Can Gaza Survive?

Israel controls every aspect of life in Gaza, but takes no responsibility for the brutal consequences.

Israeli soldiers take positions as Palestinians gathered for the March of Return on April 13, 2018. Lior Mizrahi / Getty Images

Three decades of Israeli-imposed closure have wreaked havoc on the Gaza Strip’s infrastructure, natural resources, economy, and, most importantly, its people, who are denied the right to engage in dignified, productive work. Factory equipment and skills atrophy as raw materials are banned, markets are cut off, and power shortages make production too expensive. Universities are isolated from the cosmopolitan exchange that is their lifeblood. High-tech entrepreneurs are constrained by Israeli restrictions on 3G smartphone technology and the inability to meet clients face-to-face. Families are separated. Patients struggle to access adequate care.

The Palestinian factional split has exacerbated these ills, as Fatah and Hamas fight over who will pay for services in Gaza, and neither appears responsive to Gaza’s needs.

Understanding the “de-development” of Gaza requires a close look at the evolution of Israel’s movement and access policies and what they mean for the Occupied Territories. Undoing the de-development of Gaza requires changing the fundamental principle of those policies, namely, Israel’s closure of borders and repudiation of responsibility for the people trapped inside. And finally, reversing course for Gaza also requires us to re-think the wisdom of interim Palestinian autonomy over local affairs, given the lack of Palestinian control over major aspects of life in both Gaza and the West Bank.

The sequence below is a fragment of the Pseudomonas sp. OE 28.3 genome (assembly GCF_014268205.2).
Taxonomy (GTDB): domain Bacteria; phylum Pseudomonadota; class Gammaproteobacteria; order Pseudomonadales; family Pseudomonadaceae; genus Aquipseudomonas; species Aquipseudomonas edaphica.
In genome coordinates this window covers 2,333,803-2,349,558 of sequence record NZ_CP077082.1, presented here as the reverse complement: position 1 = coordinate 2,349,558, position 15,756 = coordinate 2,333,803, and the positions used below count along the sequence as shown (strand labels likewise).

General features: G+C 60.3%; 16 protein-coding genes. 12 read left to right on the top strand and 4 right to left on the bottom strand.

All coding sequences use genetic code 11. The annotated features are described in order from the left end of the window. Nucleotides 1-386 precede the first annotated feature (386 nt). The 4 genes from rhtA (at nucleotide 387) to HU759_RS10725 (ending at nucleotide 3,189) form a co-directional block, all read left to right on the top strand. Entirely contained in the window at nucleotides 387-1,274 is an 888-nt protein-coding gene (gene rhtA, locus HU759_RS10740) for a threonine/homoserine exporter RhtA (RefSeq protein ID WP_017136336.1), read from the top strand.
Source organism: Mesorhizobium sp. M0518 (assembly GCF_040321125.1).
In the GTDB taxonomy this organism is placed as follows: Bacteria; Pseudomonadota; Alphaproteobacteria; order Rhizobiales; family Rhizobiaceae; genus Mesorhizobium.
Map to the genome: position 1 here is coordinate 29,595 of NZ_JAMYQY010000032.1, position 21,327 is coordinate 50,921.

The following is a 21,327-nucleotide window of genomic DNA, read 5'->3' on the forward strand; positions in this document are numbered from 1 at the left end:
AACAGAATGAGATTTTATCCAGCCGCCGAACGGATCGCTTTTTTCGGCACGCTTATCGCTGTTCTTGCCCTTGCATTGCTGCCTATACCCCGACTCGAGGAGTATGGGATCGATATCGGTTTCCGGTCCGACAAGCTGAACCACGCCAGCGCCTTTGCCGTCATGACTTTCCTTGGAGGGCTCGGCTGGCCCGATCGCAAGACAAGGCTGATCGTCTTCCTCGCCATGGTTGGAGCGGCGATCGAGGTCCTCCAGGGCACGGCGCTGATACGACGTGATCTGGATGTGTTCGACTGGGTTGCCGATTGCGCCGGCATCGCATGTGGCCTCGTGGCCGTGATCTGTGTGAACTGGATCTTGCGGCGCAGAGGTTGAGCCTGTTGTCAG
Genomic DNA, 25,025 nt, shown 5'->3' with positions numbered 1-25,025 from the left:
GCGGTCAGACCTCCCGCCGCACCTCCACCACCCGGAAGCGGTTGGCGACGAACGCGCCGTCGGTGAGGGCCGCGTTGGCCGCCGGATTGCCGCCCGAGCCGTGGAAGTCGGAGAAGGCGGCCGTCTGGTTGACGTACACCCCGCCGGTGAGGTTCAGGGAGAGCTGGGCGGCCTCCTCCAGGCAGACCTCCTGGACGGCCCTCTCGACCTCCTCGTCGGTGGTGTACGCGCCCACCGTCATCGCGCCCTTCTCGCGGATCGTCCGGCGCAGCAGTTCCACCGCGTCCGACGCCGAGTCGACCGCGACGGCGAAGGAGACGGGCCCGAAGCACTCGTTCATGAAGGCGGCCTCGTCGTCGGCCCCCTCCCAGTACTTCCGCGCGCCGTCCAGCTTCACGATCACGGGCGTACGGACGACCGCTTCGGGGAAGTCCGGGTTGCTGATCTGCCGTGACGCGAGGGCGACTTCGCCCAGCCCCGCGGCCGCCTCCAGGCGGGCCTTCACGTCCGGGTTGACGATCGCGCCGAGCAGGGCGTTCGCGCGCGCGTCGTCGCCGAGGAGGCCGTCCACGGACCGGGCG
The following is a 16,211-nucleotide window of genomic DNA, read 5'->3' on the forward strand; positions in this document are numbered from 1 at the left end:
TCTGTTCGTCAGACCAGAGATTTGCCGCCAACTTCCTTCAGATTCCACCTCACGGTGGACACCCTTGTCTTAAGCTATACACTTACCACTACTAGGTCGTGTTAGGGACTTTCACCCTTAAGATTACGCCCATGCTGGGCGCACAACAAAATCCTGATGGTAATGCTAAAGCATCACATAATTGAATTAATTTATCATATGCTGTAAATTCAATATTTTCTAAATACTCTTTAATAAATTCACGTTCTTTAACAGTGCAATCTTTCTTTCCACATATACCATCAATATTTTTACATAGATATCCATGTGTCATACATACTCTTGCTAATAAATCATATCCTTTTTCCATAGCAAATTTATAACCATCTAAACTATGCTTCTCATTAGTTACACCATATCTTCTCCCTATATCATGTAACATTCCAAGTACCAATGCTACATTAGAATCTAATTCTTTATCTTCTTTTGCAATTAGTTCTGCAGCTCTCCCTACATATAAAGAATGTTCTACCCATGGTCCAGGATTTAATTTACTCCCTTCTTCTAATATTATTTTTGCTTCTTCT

From Integration to Fragmentation

In the aftermath of the 1948 War, Gaza, ruled by Egypt, found itself briefly severed from the area of which it had historically been an integral part, as Jordan captured the West Bank and the State of Israel was established. The 1967 Israeli conquest reintegrated Gaza and its residents, most of whom were refugees from what became Israel, into historic Palestine or the Biblical Land of Israel, restoring freedom of movement and facilitating renewal of familial, social, and economic ties.

For the first two decades of the occupation, Israeli policy sought to integrate the economies of Gaza, the West Bank, and Israel. Among the early orders that Israel’s military governments issued were “general exit permits” authorizing Palestinians to travel freely between Gaza, Israel, and the West Bank, unless individually prohibited from doing so. Palestinian workers were encouraged to find jobs in Israel, providing cheap manual labor for Israeli employers and an influx of cash that raised the standard of living in Gaza and the West Bank.